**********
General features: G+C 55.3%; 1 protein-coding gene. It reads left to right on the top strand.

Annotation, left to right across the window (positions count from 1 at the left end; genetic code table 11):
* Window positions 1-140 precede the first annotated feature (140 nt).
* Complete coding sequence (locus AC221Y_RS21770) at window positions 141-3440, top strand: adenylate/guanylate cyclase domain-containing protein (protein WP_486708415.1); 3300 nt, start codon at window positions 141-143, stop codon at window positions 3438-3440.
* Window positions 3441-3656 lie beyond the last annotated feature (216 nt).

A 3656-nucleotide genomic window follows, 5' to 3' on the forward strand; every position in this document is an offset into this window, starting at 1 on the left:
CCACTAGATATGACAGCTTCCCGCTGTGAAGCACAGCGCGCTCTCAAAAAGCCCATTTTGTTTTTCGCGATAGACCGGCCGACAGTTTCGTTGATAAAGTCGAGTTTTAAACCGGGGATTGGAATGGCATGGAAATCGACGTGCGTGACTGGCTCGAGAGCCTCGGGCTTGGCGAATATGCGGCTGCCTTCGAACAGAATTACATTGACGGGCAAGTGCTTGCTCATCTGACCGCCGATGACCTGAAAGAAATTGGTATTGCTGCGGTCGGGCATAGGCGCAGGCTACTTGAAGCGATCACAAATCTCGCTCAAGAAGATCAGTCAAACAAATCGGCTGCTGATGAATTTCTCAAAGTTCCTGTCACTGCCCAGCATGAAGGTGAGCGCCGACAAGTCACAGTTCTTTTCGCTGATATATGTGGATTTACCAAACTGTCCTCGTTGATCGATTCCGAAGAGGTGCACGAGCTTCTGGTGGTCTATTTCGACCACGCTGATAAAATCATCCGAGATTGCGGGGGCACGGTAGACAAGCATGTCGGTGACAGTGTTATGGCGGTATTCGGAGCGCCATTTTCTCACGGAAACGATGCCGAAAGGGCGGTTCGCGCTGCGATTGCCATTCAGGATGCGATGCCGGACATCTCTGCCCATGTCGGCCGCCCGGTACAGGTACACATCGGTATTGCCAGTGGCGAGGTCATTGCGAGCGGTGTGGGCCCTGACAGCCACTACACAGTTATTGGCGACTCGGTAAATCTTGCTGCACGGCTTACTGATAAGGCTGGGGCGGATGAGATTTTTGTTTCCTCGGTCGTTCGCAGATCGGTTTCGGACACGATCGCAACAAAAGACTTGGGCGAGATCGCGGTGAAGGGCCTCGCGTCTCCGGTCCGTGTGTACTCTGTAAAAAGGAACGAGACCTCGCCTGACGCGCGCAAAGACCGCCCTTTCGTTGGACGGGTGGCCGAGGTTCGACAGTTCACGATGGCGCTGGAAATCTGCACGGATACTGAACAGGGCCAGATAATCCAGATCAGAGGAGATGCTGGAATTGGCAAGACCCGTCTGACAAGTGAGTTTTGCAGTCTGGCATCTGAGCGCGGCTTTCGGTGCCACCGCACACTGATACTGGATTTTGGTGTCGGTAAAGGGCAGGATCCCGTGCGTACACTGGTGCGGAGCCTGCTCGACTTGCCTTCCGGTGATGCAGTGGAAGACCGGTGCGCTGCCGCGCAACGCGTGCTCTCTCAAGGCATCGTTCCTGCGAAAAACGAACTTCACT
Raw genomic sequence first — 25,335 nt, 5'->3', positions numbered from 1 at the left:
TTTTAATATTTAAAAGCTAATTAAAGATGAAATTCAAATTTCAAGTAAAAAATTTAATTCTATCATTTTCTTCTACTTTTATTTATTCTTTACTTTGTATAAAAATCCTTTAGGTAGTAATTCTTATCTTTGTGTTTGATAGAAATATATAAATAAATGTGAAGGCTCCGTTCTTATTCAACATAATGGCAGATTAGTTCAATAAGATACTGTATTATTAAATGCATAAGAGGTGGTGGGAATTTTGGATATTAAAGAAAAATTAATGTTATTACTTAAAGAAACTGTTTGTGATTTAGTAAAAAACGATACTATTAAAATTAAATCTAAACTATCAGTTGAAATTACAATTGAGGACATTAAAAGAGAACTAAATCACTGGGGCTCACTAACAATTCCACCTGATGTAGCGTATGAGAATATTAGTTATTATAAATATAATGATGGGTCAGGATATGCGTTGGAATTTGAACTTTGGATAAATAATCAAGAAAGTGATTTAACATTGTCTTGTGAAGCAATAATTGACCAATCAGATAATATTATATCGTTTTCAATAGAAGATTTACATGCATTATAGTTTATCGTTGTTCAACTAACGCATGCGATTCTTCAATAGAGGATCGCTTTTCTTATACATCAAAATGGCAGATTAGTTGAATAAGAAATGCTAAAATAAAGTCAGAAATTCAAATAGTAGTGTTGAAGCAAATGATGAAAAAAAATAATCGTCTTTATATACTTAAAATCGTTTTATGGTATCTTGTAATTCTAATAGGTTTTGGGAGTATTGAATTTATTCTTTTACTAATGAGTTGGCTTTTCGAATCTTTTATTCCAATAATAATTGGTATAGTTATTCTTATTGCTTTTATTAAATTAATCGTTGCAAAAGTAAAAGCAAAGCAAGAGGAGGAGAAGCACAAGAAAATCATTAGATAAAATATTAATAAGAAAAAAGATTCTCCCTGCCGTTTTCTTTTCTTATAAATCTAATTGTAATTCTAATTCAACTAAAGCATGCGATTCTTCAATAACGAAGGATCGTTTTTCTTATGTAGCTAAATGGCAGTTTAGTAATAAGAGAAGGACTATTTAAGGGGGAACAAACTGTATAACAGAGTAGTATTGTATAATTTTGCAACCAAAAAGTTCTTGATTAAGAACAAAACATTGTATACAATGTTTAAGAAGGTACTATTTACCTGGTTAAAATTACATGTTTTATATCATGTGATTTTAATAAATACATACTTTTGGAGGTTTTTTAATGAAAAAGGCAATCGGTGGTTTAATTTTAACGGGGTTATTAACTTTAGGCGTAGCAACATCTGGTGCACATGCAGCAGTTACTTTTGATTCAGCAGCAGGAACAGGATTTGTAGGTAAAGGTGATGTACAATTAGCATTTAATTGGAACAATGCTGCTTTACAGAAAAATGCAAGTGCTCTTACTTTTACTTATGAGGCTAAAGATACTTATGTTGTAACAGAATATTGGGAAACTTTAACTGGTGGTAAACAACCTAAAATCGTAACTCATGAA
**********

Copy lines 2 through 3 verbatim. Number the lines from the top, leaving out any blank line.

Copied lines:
Annotation, left to right across the window (positions count from 1 at the left end; genetic code table 11):
* Window positions 1-140 precede the first annotated feature (140 nt).